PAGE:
That was my colleague Molly Price's semiquizzical response when I polled the office to see who prefers waking up to an actual alarm clock. I suspect a lot of you reading this would answer similarly -- but for some of us, a dedicated alarm clock still beats the fallible phone approach any day (or morning) of the week.
A basic alarm clock obviously won't cost you very much, but if that's your preferred way to wake up, why not spend a little more on a nice one? After all, your alarm clock is the first thing you'll interact with each and every day (or every weekday, at least). And, if you're willing to splurge, you'll find extra features that'll put your old Casio to shame.
To that end, the following is a quick rundown of your most buzzworthy options.
Up first, a connected clock called the Beddi. With support for Spotify and Apple HomeKit, plus programmable smart buttons that can trigger your lights, your IFTTT recipes, your Nest thermostat and a whole lot more, it's essentially the Swiss Army Knife of smart alarm clocks. Plus, it offers built-in mood lighting and a sunrise mode that'll help ease you out of bed. The cost? $99.
I like the Beddi's look a lot better than the sorta-similar iHome iAVS16, which costs more at about $150. That said, the iHome has an ace named Alexa up its sleeve, essentially making it an Amazon Echo, clock edition.
Just one problem there -- Amazon already made an Alexa-powered alarm clock, and at $130, it's less expensive than the iAVS16. I'm talking about the Echo Spot, which features Alexa controls, a circular touchscreen and a built-in camera for making voice-activated video calls.
I'm not sure that I'd want a camera pointed at me as I sleep, but then again, you could always stick a piece of tape over it.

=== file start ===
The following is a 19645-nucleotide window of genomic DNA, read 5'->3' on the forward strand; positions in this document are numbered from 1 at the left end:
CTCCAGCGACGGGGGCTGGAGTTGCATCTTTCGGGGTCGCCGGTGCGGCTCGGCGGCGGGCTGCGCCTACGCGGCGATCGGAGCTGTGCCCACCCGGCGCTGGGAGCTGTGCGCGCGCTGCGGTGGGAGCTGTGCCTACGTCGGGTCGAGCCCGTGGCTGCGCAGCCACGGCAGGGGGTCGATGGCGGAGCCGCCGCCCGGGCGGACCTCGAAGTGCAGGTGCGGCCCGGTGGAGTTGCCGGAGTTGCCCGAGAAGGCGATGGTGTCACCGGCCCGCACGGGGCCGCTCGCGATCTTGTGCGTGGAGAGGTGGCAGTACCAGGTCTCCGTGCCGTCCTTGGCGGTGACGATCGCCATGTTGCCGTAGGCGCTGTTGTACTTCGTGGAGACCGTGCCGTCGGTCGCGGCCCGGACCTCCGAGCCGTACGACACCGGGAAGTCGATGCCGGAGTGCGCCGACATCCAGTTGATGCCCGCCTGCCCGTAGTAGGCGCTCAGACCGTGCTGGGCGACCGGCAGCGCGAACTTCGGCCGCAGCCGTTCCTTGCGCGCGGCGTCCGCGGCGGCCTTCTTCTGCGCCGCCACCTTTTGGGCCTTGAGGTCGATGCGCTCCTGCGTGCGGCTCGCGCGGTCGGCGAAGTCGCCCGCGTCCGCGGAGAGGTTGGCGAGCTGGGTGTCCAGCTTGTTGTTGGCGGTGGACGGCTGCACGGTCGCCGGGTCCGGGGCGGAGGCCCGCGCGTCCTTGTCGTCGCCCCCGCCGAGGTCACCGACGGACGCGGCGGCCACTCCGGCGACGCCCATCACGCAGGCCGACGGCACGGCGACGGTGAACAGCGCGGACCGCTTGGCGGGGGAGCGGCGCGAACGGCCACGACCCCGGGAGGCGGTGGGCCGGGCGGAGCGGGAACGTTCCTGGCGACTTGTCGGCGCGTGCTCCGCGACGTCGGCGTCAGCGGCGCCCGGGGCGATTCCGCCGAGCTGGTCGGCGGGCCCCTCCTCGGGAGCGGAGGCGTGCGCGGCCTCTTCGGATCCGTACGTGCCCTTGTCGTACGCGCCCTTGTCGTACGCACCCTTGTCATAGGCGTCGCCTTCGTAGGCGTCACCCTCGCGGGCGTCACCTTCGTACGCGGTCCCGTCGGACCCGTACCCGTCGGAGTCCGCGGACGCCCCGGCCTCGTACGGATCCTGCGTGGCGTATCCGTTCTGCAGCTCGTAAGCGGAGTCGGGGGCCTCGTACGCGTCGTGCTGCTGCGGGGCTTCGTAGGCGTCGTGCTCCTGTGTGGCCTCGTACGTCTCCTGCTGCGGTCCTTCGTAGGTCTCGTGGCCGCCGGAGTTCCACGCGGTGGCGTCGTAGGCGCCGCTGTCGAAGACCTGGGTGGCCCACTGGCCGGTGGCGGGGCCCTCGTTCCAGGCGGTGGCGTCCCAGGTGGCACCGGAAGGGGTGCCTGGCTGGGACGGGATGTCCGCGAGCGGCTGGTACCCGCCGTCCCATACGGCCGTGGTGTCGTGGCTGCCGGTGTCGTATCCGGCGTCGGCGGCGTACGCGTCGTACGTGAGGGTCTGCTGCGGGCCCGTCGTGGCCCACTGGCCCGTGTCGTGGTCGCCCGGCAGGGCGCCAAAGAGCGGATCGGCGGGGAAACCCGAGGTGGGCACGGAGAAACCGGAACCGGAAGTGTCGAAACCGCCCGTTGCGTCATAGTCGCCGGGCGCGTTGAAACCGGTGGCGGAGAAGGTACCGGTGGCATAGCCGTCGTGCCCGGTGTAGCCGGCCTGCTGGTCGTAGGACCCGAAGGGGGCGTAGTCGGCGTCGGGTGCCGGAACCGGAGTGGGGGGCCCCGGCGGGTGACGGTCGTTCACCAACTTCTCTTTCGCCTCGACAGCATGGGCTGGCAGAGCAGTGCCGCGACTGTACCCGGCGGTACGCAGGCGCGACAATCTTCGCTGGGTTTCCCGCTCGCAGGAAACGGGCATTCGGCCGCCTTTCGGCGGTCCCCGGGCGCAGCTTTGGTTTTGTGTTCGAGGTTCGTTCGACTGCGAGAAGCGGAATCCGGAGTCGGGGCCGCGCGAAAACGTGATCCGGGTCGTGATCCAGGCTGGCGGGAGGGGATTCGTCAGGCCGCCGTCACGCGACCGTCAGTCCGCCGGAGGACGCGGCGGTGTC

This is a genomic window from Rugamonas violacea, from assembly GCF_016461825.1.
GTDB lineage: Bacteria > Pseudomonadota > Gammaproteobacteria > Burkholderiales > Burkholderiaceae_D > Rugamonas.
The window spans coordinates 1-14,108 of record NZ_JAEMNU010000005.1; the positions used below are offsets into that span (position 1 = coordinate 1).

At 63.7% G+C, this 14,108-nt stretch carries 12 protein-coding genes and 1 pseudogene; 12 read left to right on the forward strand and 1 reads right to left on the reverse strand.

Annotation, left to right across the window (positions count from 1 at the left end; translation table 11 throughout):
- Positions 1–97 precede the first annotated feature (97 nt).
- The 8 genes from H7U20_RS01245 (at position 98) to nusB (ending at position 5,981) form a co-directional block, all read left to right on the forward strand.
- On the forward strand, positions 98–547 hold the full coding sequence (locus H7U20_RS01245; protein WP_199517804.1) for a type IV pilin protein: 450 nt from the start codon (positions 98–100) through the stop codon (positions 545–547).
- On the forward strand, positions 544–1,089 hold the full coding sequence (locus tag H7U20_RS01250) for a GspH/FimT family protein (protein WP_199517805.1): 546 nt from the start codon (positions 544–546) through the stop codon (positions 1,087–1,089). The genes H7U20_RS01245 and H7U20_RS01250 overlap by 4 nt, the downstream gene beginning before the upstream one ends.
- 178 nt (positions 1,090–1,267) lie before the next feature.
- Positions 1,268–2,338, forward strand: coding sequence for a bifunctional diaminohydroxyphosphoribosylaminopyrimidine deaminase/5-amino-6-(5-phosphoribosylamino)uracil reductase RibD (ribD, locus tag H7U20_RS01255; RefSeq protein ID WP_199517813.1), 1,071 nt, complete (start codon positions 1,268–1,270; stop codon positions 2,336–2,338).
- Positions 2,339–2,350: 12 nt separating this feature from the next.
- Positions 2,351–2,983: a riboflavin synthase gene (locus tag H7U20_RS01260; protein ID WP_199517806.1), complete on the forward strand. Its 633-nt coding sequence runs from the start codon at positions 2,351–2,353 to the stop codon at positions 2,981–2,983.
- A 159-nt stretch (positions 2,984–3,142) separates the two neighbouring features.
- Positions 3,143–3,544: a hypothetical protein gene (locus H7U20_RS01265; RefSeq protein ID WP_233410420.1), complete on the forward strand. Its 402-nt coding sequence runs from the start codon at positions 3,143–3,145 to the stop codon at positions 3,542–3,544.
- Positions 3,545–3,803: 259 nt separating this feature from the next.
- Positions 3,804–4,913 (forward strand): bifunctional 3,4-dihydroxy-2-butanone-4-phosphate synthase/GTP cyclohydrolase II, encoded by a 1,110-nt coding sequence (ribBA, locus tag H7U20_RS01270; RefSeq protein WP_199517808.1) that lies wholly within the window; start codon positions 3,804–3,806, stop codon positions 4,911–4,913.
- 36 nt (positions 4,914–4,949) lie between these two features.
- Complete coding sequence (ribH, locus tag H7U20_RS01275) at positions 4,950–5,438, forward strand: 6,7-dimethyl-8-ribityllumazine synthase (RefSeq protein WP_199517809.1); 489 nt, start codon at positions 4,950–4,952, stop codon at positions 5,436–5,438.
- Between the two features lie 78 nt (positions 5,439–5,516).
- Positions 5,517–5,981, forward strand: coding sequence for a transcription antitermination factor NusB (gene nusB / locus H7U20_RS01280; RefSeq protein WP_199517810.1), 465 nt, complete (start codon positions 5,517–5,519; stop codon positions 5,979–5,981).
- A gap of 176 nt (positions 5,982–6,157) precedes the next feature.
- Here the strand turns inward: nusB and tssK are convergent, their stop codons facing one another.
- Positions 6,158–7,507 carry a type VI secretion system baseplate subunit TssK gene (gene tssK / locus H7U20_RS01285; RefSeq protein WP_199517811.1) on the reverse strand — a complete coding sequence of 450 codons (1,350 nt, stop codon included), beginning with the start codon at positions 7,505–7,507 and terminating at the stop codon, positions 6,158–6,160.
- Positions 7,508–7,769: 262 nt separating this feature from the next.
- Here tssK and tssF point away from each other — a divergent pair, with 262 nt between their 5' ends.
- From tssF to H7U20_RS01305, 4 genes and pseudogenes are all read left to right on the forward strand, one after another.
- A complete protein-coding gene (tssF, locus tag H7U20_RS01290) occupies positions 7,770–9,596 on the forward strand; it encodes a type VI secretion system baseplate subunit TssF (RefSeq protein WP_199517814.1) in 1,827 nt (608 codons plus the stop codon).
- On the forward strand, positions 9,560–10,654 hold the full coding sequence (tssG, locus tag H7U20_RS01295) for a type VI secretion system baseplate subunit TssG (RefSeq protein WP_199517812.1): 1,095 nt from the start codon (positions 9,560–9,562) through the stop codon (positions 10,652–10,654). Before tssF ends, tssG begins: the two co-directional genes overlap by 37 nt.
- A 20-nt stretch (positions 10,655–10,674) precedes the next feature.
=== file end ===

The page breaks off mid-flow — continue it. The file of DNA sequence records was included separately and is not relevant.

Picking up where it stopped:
An even cheaper Alexa-powered option? iHome's iAVS1, which now costs $50. It's basically just an alarm clock-shaped dock for the Amazon Echo Dot smart speaker, which you'll need to buy separately for another $50. Put the two together, and you've got the full features of Alexa in your bedside clock, complete with amplified sound for your music.
If the iAVS1 seems a bit big and clunky, then you could also consider iHome's follow-up, the iAVS2. It's the same basic idea as the last model, but the design is more compact, meaning it'll take up less space on your nightstand. I also like the aesthetic a little better, too.
Another Alexa-powered option: the Sol smart lamp, from GE. At $150, it isn't an alarm clock per se, but you can turn on a set of indicator lights around the rim that'll let you see the time at a glance. Plus, you can schedule it to wake you up with light in addition to your Alexa voice alarm.
If you're more of a Google Assistant person, don't worry -- the search giant's AI helper is starting to make its way into third-party alarm clocks, too. iHome is again one of the first, this time with the iGV1, due out later this year at an asking price of $140.